About Isolation... For Your Power, What Did You Think I Meant?

For those of you who have pedalboards of any size, I'm sure you're aware of the debate around pedal power supplies.  In fact I'm willing to bet that if you're reading this there's a pretty good chance that you've already picked a side.  Whether you're on team daisy chain or whether you swear by isolated power bricks, today I'm going to present the arguments for both and share what I've learned in the hopes that maybe it will help you make some more informed decisions the next time you inevitably find yourself sitting on the floor surrounded by pedals, re working your pedal board yet again.  

Daisy Chains

What Is A Daisy Chain?

A daisy chain is a simple device that consists of a wall wart (a two pronged AC adapter that connects to an electrical outlet on a wall or stage floor) and a cable that runs from the wall wart and hooks up to the power output of your effects pedal.  The best daisy chain power supply on the market these days is the 1spot by Truetone.

These power supplies are compact, affordable, and reliable.  The 1 spot as it comes in the box is capable of powering just one pedal, however you can power a great deal of pedals at once by connecting small extension cables that will allow you to "daisy chain" the power supply to provide power to several pedals at once.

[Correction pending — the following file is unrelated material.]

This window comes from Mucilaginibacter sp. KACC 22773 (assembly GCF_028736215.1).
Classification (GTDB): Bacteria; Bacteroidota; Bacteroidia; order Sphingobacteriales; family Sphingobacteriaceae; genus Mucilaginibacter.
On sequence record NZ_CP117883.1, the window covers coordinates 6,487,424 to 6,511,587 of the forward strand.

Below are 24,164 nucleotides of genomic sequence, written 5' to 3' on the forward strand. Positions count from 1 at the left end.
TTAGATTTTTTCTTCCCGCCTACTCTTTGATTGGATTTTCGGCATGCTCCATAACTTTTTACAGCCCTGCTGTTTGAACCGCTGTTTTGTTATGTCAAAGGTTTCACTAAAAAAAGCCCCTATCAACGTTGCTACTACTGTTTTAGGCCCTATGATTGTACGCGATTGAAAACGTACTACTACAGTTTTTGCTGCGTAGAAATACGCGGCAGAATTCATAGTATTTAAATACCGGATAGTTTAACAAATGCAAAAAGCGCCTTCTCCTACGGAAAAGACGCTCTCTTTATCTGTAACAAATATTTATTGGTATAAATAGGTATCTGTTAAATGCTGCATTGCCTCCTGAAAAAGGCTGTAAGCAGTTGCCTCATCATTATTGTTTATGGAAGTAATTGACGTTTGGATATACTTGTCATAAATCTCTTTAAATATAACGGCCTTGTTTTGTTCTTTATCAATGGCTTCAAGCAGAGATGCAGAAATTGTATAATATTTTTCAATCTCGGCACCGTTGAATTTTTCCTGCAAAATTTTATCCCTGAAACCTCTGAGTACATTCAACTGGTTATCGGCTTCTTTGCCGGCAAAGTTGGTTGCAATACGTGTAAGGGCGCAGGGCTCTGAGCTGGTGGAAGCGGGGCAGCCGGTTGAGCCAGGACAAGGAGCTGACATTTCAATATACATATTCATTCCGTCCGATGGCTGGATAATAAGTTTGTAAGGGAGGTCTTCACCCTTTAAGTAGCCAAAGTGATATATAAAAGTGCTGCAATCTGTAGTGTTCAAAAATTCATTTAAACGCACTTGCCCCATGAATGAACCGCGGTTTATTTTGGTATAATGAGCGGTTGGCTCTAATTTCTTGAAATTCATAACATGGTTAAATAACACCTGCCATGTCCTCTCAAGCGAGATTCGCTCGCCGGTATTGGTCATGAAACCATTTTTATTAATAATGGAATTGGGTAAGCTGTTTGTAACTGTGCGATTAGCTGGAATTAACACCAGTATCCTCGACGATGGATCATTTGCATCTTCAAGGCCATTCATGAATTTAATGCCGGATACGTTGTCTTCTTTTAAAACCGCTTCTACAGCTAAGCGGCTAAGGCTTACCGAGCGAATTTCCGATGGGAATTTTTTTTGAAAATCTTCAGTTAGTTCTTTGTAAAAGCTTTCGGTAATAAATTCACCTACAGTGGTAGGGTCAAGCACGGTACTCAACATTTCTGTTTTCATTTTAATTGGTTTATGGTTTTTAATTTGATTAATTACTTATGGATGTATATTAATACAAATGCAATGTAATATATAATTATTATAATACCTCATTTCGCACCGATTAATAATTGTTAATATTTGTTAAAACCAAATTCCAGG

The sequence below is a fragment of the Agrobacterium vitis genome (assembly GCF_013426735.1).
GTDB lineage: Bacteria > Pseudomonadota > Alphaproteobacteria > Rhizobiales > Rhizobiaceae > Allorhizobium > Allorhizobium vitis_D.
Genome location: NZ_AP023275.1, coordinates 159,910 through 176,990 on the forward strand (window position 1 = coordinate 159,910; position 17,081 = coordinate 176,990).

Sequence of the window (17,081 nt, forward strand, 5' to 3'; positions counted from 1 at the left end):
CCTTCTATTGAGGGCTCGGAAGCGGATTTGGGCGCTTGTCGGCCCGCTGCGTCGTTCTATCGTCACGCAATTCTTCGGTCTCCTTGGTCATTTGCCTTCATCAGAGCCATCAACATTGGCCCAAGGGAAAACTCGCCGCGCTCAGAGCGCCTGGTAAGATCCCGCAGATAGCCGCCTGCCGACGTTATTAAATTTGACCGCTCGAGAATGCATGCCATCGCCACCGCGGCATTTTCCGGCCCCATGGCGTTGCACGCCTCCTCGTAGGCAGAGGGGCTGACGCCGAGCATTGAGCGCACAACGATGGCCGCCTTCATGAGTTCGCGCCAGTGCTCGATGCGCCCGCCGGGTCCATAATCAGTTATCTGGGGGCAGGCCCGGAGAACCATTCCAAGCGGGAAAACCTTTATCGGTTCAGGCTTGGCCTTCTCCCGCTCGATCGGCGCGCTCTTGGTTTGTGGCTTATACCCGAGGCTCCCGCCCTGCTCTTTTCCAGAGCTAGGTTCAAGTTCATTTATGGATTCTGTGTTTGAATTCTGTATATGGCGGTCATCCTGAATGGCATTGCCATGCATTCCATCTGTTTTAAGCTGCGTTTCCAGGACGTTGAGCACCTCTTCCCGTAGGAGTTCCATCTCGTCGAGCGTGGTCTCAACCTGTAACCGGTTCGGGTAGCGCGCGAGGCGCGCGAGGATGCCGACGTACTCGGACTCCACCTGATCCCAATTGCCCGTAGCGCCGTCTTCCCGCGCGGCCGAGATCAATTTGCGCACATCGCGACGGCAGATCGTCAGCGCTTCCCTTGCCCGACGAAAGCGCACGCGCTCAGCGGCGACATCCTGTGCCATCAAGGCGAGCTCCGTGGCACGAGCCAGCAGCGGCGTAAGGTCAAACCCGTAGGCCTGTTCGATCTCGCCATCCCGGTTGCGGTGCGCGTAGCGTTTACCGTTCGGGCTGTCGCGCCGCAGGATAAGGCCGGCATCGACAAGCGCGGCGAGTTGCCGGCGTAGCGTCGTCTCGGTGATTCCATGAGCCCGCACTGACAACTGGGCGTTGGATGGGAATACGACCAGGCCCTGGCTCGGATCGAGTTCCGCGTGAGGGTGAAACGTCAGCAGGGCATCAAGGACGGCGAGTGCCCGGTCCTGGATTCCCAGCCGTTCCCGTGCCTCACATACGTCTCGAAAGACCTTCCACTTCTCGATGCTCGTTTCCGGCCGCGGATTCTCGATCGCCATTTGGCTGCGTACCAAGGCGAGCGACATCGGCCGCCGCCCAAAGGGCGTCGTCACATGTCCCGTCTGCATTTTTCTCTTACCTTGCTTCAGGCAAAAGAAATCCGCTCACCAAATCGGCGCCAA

When you daisy chain your power supply in this way, each pedal's power input and output are connected, and they also have a common ground.  

Why Do Some People Prefer Daisy Chains?

There are a lot of reasons to like daisy chains.  First and foremost, they are usually more cost effective than isolated power supplies.  If you go out and buy a new pedal that you want to put on your pedal board, all you need to do to connect it to your daisy chain is pick up another extension for the daisy chain if you don't already have one laying around.  

Second, daisy chains are simple.  As long as your pedal runs off of 9v and doesn't draw an outrageous amount of mA's daisy chain power supplies like the 1spot can handle it.  Even if you're looking to power something more demanding like the Line 6 M9, the 1spot has lots of adapter cables and voltage doubler cables that are intended to support the higher power requirements present in these pedals.